Farmers face irrigation controls

FORMAL restrictions on the irrigation of crops have been imposed on farmers across wide areas of East Anglia as a result of continuing drought conditions.

FORMAL restrictions on the irrigation of crops have been imposed on farmers across wide areas of East Anglia as a result of continuing drought conditions.

The Environment Agency says it has been able to delay introducing controls as a result of co-operation with farmers to help them save water but, with June having brought only 30% of average rainfall, it now has no alternative but impose restriction.

Many farmers are licensed by the EA to take water from rivers for irrigation which, in normal years, causes no problems for the wider environment. However, when river flows are low, abstraction can add to the pressure on fish and other forms of wildlife.

As a result of current conditions, farmers in South Suffolk, Essex and the River Yare catchment area in Norfolk are being limited to irrigating every other day or to 50% of the licensed volume of water.


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In south Cambridgeshire, a complete ban on irrigation has been imposed around Bassingbourn Brook, a tributary of the River Rhee.

Sarah Fowler, regional strategy manager at the EA, said: “The water situation is difficult this year, but it has been manageable so far because of the excellent co-operation we have had from farmers and the public in trying to reduce water consumption.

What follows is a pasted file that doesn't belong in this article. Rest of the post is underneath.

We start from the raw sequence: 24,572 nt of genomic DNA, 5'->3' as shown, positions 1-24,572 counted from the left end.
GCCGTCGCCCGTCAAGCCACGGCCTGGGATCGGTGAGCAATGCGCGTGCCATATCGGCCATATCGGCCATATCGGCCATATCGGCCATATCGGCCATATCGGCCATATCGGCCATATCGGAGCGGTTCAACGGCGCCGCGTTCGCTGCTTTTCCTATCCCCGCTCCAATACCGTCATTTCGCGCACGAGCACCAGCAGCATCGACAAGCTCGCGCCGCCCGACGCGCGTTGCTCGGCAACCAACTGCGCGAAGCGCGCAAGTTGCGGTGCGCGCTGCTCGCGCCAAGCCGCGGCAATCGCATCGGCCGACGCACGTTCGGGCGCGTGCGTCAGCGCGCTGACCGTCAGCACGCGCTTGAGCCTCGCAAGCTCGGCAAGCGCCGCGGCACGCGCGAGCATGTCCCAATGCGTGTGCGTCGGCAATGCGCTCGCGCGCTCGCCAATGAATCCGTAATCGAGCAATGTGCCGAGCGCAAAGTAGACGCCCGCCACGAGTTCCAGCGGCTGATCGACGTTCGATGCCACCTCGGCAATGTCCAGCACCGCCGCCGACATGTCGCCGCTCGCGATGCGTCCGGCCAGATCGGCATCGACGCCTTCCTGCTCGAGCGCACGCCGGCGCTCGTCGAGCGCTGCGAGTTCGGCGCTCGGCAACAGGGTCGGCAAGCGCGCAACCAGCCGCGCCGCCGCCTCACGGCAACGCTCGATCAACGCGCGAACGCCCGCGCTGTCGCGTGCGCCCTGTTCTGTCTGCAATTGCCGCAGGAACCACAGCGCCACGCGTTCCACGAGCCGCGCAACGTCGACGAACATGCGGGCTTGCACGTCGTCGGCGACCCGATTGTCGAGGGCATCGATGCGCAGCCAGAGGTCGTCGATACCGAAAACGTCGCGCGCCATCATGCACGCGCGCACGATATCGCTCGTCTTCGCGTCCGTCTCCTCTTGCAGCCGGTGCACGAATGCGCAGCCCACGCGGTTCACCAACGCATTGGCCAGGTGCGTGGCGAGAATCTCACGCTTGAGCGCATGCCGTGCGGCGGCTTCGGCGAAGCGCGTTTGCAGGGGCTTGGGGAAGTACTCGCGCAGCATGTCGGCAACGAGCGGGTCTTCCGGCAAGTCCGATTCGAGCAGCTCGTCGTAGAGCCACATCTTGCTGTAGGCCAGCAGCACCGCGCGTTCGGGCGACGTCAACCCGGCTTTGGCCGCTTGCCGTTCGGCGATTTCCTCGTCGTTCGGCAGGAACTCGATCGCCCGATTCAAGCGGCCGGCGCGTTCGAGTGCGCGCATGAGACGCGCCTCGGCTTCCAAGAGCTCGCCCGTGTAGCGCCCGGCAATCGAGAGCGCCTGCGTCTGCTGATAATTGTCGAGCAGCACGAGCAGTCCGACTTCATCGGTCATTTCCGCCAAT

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“We recognise the difficulty that further restrictions will cause for some farmers and are keeping restrictions to the minimum necessary. We are appealing to farmers not affected by the restrictions and the public to continue helping by limiting their water use as much as possible.”

Paul Hammett, the National Farmers' Union environment adviser for East Anglia, said: “We are now entering a crucial stage in the growth cycle of potatoes and other root crops. Harvest is still over a month away and water is essential for crop yield and quality.

“Farmers have been working closely with the Environment Agency for several months to prepare for this situation and many have been voluntarily abstracting much less water than they are legally entitled to use in an attempt to eke out supplies for as long as possible.

“During this next crucial stage it will be vital for the NFU and the agency to stay in close contact,” he added. “Farmers can see the deteriorating situation for themselves but will need to be reassured that any irrigation bans that are introduced are unavoidable.”

n Updates on the drought situation and river levels, plus tips on saving water, are available on the Environment Agency website: www.environment-agency.gov.uk .

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